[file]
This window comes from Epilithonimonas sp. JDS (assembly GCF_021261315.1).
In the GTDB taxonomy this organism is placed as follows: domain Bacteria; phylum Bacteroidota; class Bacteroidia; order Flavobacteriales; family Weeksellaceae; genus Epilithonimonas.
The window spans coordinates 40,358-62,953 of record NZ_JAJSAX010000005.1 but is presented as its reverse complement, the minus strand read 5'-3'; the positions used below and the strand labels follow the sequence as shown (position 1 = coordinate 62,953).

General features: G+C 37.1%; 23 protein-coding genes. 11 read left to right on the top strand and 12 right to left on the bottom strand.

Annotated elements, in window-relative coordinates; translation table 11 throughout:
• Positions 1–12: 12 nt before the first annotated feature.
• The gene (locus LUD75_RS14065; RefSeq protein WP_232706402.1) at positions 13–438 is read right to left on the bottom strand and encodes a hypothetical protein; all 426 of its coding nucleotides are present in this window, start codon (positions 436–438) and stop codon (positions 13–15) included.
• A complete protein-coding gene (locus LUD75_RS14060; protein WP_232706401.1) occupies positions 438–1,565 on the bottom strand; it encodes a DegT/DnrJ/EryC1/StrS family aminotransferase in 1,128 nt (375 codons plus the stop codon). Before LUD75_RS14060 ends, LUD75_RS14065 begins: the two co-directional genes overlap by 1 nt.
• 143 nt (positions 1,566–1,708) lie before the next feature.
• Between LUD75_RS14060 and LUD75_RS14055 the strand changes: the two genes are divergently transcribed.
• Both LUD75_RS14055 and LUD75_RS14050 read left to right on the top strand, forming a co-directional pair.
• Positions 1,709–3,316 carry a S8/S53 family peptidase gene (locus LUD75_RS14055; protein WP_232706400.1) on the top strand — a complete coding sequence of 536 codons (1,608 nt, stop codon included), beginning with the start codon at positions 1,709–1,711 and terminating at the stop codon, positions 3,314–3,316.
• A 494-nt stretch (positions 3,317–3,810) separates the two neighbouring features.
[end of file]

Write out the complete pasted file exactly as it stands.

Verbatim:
This window comes from Epilithonimonas sp. JDS (assembly GCF_021261315.1).
In the GTDB taxonomy this organism is placed as follows: domain Bacteria; phylum Bacteroidota; class Bacteroidia; order Flavobacteriales; family Weeksellaceae; genus Epilithonimonas.
The window spans coordinates 40,358-62,953 of record NZ_JAJSAX010000005.1 but is presented as its reverse complement, the minus strand read 5'-3'; the positions used below and the strand labels follow the sequence as shown (position 1 = coordinate 62,953).

General features: G+C 37.1%; 23 protein-coding genes. 11 read left to right on the top strand and 12 right to left on the bottom strand.

Annotated elements, in window-relative coordinates; translation table 11 throughout:
• Positions 1–12: 12 nt before the first annotated feature.
• The gene (locus LUD75_RS14065; RefSeq protein WP_232706402.1) at positions 13–438 is read right to left on the bottom strand and encodes a hypothetical protein; all 426 of its coding nucleotides are present in this window, start codon (positions 436–438) and stop codon (positions 13–15) included.
• A complete protein-coding gene (locus LUD75_RS14060; protein WP_232706401.1) occupies positions 438–1,565 on the bottom strand; it encodes a DegT/DnrJ/EryC1/StrS family aminotransferase in 1,128 nt (375 codons plus the stop codon). Before LUD75_RS14060 ends, LUD75_RS14065 begins: the two co-directional genes overlap by 1 nt.
• 143 nt (positions 1,566–1,708) lie before the next feature.
• Between LUD75_RS14060 and LUD75_RS14055 the strand changes: the two genes are divergently transcribed.
• Both LUD75_RS14055 and LUD75_RS14050 read left to right on the top strand, forming a co-directional pair.
• Positions 1,709–3,316 carry a S8/S53 family peptidase gene (locus LUD75_RS14055; protein WP_232706400.1) on the top strand — a complete coding sequence of 536 codons (1,608 nt, stop codon included), beginning with the start codon at positions 1,709–1,711 and terminating at the stop codon, positions 3,314–3,316.
• A 494-nt stretch (positions 3,317–3,810) separates the two neighbouring features.